|Mentors: two of the finest thyroidologists in the world.|
I'm honored to have both President and Past-President of ACE as friends.
This month I got to participate in the Convocation of the American College of Endocrinology (ACE) for the first time since I was inducted as a Fellow many years ago. It was a great privilege to recognize 90 inductees that had spent more than a decade working for this honor. This time I got to put on some pretty sweet robes and march behind the other members of the Board of Directors and the President of the College. He led us forth carrying an ornate ceremonial mace into the ballroom. While we marched a string quartet played classical music. It was all very official, and very stirring.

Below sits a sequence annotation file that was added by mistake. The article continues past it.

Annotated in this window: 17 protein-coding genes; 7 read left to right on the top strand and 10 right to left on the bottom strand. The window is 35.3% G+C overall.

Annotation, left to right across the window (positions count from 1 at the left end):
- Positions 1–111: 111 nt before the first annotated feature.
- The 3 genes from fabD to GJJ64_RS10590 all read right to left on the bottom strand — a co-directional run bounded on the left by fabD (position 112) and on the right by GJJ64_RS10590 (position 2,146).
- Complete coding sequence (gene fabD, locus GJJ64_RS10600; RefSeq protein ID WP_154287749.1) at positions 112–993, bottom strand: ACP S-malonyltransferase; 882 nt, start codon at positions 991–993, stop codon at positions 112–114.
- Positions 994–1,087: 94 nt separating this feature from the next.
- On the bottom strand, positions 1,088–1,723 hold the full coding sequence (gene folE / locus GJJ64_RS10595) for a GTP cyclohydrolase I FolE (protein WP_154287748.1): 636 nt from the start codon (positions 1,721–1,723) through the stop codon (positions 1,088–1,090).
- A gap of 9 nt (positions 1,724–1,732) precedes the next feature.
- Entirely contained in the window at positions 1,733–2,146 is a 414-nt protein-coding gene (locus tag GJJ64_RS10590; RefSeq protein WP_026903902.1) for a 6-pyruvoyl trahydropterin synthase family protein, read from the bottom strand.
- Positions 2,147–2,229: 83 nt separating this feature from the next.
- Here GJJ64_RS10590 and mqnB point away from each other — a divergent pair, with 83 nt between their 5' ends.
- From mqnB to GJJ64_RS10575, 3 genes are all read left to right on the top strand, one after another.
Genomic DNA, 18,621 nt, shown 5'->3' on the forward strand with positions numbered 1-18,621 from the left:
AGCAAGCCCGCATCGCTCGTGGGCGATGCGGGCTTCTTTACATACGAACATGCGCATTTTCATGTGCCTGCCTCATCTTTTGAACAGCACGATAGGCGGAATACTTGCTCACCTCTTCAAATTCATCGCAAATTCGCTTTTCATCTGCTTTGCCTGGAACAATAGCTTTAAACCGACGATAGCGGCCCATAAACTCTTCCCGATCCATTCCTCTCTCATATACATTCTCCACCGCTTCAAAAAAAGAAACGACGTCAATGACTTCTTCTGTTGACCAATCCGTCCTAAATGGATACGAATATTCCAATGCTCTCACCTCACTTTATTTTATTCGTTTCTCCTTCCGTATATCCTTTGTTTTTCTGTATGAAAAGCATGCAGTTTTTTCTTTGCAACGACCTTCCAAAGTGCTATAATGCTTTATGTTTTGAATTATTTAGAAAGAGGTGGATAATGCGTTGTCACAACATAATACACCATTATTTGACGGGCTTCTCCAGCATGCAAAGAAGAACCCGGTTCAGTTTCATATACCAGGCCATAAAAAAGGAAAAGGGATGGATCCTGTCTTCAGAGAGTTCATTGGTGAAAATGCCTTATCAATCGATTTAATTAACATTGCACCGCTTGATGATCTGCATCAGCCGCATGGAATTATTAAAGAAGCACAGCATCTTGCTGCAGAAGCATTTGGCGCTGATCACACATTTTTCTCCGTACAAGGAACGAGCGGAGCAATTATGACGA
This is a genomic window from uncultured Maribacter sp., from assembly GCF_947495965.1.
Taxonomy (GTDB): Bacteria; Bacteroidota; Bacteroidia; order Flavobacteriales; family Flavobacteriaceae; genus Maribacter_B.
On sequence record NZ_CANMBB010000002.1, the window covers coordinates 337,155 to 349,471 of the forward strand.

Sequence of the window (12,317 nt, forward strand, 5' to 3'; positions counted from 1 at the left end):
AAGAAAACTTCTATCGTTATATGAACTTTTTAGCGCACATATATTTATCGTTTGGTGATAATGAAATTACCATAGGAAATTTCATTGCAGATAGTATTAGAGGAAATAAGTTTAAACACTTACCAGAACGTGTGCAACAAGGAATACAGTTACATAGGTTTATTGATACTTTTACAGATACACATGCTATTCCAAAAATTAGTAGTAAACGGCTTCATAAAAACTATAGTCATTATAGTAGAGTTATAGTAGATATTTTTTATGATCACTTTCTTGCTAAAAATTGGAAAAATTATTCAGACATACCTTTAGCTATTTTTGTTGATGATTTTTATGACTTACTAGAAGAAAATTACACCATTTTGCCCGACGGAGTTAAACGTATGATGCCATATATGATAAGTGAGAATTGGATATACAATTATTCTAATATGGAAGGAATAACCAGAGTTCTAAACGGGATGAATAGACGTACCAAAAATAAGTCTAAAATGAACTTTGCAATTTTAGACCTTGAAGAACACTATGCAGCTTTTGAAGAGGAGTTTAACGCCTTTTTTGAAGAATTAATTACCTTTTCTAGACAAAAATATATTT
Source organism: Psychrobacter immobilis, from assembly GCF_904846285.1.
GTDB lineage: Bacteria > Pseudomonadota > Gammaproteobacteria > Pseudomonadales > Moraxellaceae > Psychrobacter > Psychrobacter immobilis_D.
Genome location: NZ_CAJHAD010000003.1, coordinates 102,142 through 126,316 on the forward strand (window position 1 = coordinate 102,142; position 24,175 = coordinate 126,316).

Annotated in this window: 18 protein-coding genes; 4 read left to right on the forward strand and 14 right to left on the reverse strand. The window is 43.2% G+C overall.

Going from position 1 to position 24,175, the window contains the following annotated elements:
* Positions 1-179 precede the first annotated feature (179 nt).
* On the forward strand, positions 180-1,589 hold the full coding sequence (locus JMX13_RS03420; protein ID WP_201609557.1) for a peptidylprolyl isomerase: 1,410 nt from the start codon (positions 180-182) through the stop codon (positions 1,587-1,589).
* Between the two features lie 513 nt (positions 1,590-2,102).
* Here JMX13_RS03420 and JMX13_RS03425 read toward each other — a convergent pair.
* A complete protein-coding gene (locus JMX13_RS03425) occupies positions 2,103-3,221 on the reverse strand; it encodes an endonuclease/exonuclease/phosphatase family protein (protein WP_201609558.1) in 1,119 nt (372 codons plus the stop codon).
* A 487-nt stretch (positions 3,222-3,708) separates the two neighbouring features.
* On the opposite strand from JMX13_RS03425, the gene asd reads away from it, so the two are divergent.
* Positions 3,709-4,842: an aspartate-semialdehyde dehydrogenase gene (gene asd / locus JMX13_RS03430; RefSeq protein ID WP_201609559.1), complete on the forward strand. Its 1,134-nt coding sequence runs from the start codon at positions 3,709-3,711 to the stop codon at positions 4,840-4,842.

The august occasion reminded me a famous commencement speech delivered by Hugh Nibley at the 1983 graduation ceremony at BYU (I wasn't there, but read it here). In it, Nibley quoted himself from a prayer he gave at commencement 23 years earlier:
"We have met here today clothed in the black robes of a false priesthood."False priesthoods come adorned in a wide array of robes and accoutrements. The robes of scholarship (we were commemorating those of the ACE) are one of the most disarming of these false priesthoods. Motivated by high ideals and a fervent search for truth, scholarship seems beyond reproach: like motherhood and apple pie. Scholarship--especially when dressed in it's fancy robes--strives to make our world safer, healthier, happier and more convenient. Nevertheless, the robes of scholarship represent a false priesthood that promises to change the world, but cannot save it. Nibley calls it "borrowed finery coming down to us through a long line of unauthorized imitators."